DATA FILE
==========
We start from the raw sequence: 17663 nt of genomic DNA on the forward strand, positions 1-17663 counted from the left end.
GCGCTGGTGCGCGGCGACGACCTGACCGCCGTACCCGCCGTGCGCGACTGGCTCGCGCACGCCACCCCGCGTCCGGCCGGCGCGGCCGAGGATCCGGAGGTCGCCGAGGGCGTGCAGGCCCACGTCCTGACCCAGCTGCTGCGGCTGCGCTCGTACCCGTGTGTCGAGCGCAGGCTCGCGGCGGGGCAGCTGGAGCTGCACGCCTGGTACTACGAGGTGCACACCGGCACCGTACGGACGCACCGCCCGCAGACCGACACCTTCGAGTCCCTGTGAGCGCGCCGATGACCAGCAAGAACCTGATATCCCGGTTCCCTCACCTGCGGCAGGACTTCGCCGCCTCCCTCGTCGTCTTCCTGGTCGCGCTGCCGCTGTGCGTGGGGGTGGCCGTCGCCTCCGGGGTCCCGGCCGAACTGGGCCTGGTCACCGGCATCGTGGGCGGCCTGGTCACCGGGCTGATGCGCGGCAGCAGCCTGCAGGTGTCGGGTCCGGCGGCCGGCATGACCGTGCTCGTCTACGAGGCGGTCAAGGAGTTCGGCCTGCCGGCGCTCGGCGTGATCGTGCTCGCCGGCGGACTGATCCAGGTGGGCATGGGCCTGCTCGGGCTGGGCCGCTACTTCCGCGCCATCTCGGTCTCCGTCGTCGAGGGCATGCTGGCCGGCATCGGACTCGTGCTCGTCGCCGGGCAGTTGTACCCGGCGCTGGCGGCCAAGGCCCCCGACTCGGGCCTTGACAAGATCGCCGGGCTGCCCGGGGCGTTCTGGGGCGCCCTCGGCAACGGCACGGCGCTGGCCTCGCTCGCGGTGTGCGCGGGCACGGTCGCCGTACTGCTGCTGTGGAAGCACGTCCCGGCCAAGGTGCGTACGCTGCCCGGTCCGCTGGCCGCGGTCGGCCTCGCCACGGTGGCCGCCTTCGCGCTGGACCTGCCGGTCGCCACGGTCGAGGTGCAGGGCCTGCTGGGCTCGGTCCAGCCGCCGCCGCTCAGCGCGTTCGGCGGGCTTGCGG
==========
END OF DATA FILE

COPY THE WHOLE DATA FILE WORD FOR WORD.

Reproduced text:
We start from the raw sequence: 17663 nt of genomic DNA on the forward strand, positions 1-17663 counted from the left end.
GCGCTGGTGCGCGGCGACGACCTGACCGCCGTACCCGCCGTGCGCGACTGGCTCGCGCACGCCACCCCGCGTCCGGCCGGCGCGGCCGAGGATCCGGAGGTCGCCGAGGGCGTGCAGGCCCACGTCCTGACCCAGCTGCTGCGGCTGCGCTCGTACCCGTGTGTCGAGCGCAGGCTCGCGGCGGGGCAGCTGGAGCTGCACGCCTGGTACTACGAGGTGCACACCGGCACCGTACGGACGCACCGCCCGCAGACCGACACCTTCGAGTCCCTGTGAGCGCGCCGATGACCAGCAAGAACCTGATATCCCGGTTCCCTCACCTGCGGCAGGACTTCGCCGCCTCCCTCGTCGTCTTCCTGGTCGCGCTGCCGCTGTGCGTGGGGGTGGCCGTCGCCTCCGGGGTCCCGGCCGAACTGGGCCTGGTCACCGGCATCGTGGGCGGCCTGGTCACCGGGCTGATGCGCGGCAGCAGCCTGCAGGTGTCGGGTCCGGCGGCCGGCATGACCGTGCTCGTCTACGAGGCGGTCAAGGAGTTCGGCCTGCCGGCGCTCGGCGTGATCGTGCTCGCCGGCGGACTGATCCAGGTGGGCATGGGCCTGCTCGGGCTGGGCCGCTACTTCCGCGCCATCTCGGTCTCCGTCGTCGAGGGCATGCTGGCCGGCATCGGACTCGTGCTCGTCGCCGGGCAGTTGTACCCGGCGCTGGCGGCCAAGGCCCCCGACTCGGGCCTTGACAAGATCGCCGGGCTGCCCGGGGCGTTCTGGGGCGCCCTCGGCAACGGCACGGCGCTGGCCTCGCTCGCGGTGTGCGCGGGCACGGTCGCCGTACTGCTGCTGTGGAAGCACGTCCCGGCCAAGGTGCGTACGCTGCCCGGTCCGCTGGCCGCGGTCGGCCTCGCCACGGTGGCCGCCTTCGCGCTGGACCTGCCGGTCGCCACGGTCGAGGTGCAGGGCCTGCTGGGCTCGGTCCAGCCGCCGCCGCTCAGCGCGTTCGGCGGGCTTGCGG